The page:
Take a closer look at the rare snowy owl that’s drawn hundreds to a quiet Cypress neighborhood

Closeup of a bird with brown and white feathers, a white face and yellow eyes on a rooftop.
A snowy owl perches on a home in the 11600 block of Onyx Street in Cypress on Friday.
(Raul Roa / Los Angeles Times)

Swarms of bird fanciers have been flocking to a west Orange County neighborhood to ogle a snowy owl. The North Pole native appeared around Christmas Day and hunkered down on a Cypress rooftop, providing photo opportunities that were unusually, almost embarrassingly, comfortable.

A bird with wings spread midair over a rooftop.
The owl flies off the roof of an Orange County home.
(Raul Roa / Los Angeles Times)

Chris Spurgeon with the Pasadena Audubon Society theorizes that the rare avian visitor seldom seen south of the Canadian border was blown thousands of miles off course by a storm or perhaps cruised into the nearby Long Beach/San Pedro port complex on a freighter.


“They’re not supposed to be here — normally they don’t venture farther south than Oregon,” he said, taking stock on a recent afternoon of the nearly 2-foot-tall bird, with its rounded head and piercing yellow eyes.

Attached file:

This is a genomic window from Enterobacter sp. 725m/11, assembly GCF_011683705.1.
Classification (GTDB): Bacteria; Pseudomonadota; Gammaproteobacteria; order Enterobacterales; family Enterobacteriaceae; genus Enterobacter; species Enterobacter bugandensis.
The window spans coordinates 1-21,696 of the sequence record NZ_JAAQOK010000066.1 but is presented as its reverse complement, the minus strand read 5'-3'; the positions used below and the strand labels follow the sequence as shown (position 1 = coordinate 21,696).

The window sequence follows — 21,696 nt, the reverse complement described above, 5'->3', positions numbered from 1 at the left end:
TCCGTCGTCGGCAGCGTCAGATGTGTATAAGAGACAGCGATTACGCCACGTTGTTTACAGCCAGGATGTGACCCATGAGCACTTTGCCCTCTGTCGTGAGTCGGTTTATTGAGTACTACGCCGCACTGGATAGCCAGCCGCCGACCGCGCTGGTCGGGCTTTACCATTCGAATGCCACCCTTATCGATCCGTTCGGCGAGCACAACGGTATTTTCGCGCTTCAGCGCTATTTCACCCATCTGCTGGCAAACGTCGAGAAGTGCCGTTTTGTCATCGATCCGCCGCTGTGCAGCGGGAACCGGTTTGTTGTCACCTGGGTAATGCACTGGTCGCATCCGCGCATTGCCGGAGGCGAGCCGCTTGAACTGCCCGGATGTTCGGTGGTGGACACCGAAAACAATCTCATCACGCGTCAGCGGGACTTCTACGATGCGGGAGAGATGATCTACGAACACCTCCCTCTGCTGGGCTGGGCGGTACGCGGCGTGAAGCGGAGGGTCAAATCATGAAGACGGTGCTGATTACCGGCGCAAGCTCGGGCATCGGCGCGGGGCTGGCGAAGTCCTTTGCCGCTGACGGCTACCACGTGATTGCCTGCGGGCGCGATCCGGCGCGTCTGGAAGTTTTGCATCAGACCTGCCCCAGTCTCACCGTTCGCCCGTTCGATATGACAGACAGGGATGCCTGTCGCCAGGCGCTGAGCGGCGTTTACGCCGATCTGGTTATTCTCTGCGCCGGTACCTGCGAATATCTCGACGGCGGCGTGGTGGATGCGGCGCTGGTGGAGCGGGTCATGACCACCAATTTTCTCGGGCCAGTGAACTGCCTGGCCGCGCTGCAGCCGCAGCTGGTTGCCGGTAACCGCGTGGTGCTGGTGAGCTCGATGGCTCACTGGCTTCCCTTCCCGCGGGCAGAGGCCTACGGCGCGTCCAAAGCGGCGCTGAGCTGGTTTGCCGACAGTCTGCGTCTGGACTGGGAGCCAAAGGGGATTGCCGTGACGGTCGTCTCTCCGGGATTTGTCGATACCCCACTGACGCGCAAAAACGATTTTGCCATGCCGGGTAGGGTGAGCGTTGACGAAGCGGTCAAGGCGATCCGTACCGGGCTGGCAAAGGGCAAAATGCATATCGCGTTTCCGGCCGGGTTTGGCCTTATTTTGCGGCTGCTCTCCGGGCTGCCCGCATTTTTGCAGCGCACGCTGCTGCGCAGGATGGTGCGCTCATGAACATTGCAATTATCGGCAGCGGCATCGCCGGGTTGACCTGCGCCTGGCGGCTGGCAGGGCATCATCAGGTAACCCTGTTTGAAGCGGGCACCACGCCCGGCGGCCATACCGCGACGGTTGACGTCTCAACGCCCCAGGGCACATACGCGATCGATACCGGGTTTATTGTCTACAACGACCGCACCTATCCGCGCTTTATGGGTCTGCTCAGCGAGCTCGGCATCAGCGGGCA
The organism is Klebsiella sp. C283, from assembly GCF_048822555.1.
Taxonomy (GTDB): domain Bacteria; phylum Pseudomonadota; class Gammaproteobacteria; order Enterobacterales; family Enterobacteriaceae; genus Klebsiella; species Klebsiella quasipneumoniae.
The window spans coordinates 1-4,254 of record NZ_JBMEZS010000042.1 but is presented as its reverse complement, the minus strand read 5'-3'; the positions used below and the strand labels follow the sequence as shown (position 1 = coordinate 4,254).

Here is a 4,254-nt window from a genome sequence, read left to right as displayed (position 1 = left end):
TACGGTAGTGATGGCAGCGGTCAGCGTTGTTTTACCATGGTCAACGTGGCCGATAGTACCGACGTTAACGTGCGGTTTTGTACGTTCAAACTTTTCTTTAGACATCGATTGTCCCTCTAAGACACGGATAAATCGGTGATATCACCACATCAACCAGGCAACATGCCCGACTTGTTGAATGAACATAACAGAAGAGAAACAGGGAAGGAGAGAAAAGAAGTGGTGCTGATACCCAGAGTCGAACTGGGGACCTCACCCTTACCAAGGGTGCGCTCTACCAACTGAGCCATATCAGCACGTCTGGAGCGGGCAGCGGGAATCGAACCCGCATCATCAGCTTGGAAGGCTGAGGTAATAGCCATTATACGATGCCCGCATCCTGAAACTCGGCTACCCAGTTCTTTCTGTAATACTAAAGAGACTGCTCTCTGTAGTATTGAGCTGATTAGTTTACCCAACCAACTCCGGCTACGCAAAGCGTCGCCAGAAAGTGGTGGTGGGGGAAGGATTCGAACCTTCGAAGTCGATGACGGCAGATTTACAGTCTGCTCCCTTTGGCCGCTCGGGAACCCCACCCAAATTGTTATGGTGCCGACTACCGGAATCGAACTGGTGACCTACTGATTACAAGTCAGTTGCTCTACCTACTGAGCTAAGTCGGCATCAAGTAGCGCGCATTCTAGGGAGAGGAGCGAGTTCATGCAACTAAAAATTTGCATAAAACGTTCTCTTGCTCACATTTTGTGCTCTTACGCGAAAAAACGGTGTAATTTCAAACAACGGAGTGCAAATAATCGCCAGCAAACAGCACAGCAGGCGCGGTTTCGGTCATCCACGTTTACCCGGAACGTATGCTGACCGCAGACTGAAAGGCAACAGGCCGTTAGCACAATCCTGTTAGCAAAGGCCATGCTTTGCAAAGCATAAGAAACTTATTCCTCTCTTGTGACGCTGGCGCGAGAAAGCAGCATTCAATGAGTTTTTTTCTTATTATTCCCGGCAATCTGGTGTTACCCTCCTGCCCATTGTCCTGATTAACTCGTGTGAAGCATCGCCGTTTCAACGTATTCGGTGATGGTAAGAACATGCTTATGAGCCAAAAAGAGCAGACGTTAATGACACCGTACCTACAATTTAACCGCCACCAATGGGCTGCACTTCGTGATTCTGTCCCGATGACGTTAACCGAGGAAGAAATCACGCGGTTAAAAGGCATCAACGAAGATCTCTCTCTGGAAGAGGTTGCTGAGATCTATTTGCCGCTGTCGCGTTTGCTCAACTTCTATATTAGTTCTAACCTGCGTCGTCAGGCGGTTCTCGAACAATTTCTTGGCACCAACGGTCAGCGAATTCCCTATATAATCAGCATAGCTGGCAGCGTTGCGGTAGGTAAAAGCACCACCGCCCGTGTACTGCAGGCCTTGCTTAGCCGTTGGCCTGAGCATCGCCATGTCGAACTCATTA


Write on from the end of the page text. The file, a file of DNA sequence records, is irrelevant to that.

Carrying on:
People, some with very large cameras, stand in a suburban street.
Birdwatchers, some lugging camera equipment, came from throughout Southern California to see the snowy owl in Cypress.
(Raul Roa / Los Angeles Times)

“Stardom seems to suit him,” Spurgeon said of the Arctic’s largest avian predator, which seemed unruffled by the commotion it was causing on the sidewalk below as birders armed with telephoto lenses and spotting scopes jostled for position.

A white bird sits on a roof; nearby are black birds.
A snowy owl is harassed by crows in Cypress on Friday.
(Raul Roa / Los Angeles Times)

Among the cluster of birdwatchers was photographer Sheila Parker, from the South Bay, who got a call Wednesday from a friend in Pennsylvania telling her that a snowy owl was rumored to have been sighted on top of a house in Cypress.

A snowy owl sits on a rooftop.
A North Pole visitor, the owl began its visit over the Christmas holiday.
(Raul Roa/Los Angeles Times)

“I thought, ‘Well, if I don’t see it with my own eyes, I’ll never know for sure,’” Parker said. “So I packed my camera gear and hit the road.”

Moving closer to capture a few frames worthy of showing to friends, she remarked, “It’s not the rarest bird I’ve ever seen, but it’s certainly the most out-of-place one.”